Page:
During a flight from Singapore to London, several members of the British Airways cabin crew reportedly suffered severe injuries in an unusual incident of severe flight turbulence. The incident occurred aboard a nine-year-old Boeing 777-300 aircraft, which experienced clear air turbulence, causing it to descend rapidly 1,000 feet over the Bay of Bengal.

Three crew members were injured and subsequently transported to the hospital after being subjected to the violent turbulence a couple of hours into the 14-hour flight. One crew member sustained a potential leg fracture, another suffered a significant head injury and the third suffered a broken femur when forcefully propelled into the air.

Passengers on board the aircraft mentioned that they had already been instructed to fasten their seatbelts before the severe turbulence occurred. However, the cabin crew, who were collecting trays from the initial meal service, were unable to secure themselves in time.

The actions of the cabin crew members, as well as the assistance provided by a doctor who happened to be present on the flight, have been commended by witnesses. British Airways flight BA12 departed from Singapore late on Thursday evening, and it promptly diverted back to Singapore Changi Airport two hours into the journey.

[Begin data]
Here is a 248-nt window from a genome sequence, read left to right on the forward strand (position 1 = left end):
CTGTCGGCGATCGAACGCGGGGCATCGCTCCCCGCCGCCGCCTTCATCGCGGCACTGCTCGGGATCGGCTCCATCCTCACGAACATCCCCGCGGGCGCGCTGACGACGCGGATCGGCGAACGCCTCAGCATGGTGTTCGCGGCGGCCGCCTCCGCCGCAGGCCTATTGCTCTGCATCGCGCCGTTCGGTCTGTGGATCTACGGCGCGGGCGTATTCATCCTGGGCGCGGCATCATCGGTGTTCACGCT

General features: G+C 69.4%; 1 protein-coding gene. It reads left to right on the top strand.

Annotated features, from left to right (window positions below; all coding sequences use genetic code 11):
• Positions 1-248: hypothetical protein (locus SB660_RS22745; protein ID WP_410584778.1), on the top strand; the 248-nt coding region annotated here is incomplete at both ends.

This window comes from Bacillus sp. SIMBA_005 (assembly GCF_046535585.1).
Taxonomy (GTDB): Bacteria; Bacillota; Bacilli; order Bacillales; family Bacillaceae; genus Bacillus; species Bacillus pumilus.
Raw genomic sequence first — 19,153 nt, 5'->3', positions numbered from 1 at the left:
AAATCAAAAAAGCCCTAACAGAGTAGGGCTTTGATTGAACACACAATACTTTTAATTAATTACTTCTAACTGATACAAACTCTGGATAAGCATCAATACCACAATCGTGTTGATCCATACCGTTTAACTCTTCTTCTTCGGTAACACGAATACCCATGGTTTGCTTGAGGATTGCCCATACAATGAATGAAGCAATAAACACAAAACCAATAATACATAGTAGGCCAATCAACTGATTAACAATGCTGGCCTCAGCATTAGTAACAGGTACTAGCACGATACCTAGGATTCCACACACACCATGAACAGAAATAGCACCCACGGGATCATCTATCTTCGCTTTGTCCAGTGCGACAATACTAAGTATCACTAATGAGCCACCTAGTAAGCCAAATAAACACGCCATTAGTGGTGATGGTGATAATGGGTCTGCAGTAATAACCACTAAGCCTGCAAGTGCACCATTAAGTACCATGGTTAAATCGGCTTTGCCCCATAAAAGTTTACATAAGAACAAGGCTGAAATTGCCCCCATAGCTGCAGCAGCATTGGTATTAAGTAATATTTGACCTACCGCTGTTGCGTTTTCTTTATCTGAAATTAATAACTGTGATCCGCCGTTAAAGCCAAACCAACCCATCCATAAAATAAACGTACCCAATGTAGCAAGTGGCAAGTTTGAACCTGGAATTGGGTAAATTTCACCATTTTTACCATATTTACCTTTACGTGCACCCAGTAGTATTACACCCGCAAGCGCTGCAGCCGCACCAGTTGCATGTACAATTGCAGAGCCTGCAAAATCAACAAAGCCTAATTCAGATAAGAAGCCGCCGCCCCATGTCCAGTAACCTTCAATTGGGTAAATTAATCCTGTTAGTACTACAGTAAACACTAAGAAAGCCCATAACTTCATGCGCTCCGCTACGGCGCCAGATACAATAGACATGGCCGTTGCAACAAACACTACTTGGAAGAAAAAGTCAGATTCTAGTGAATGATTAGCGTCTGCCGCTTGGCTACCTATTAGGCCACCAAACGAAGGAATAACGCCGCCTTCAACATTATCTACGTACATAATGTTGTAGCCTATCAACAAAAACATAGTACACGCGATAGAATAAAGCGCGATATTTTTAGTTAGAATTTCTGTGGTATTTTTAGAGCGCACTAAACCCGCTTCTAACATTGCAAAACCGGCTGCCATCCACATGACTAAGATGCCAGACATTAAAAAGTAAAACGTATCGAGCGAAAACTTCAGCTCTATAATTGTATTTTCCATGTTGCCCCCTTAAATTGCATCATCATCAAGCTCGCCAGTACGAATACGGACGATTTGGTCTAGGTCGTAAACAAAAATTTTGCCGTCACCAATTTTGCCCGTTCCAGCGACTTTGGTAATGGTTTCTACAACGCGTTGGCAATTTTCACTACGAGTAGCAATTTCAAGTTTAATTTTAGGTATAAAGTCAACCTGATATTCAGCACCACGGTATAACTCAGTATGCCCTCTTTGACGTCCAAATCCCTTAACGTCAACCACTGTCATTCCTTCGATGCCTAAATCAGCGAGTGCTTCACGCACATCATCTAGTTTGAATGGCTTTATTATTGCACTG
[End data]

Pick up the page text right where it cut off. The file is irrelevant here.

The Crew Responded Appropriately

In a statement, a spokesperson for British Airways emphasized the airline’s unwavering commitment to safety and highlighted that the crew responded appropriately by returning to Singapore as a precautionary measure. The spokesperson apologized to customers for the delay to their flight and stated that the affected passengers were provided with accommodation and information regarding their consumer rights. British Airways diligently is arranging for passengers to be rebooked on the next available flights, both with their airline and with other carriers.

British Airways advises passengers to always wear their seatbelts as turbulence, particularly clear air turbulence, can occur unexpectedly. According to Daily Mail, crew managers are providing support to the injured aircrew members before their return to London.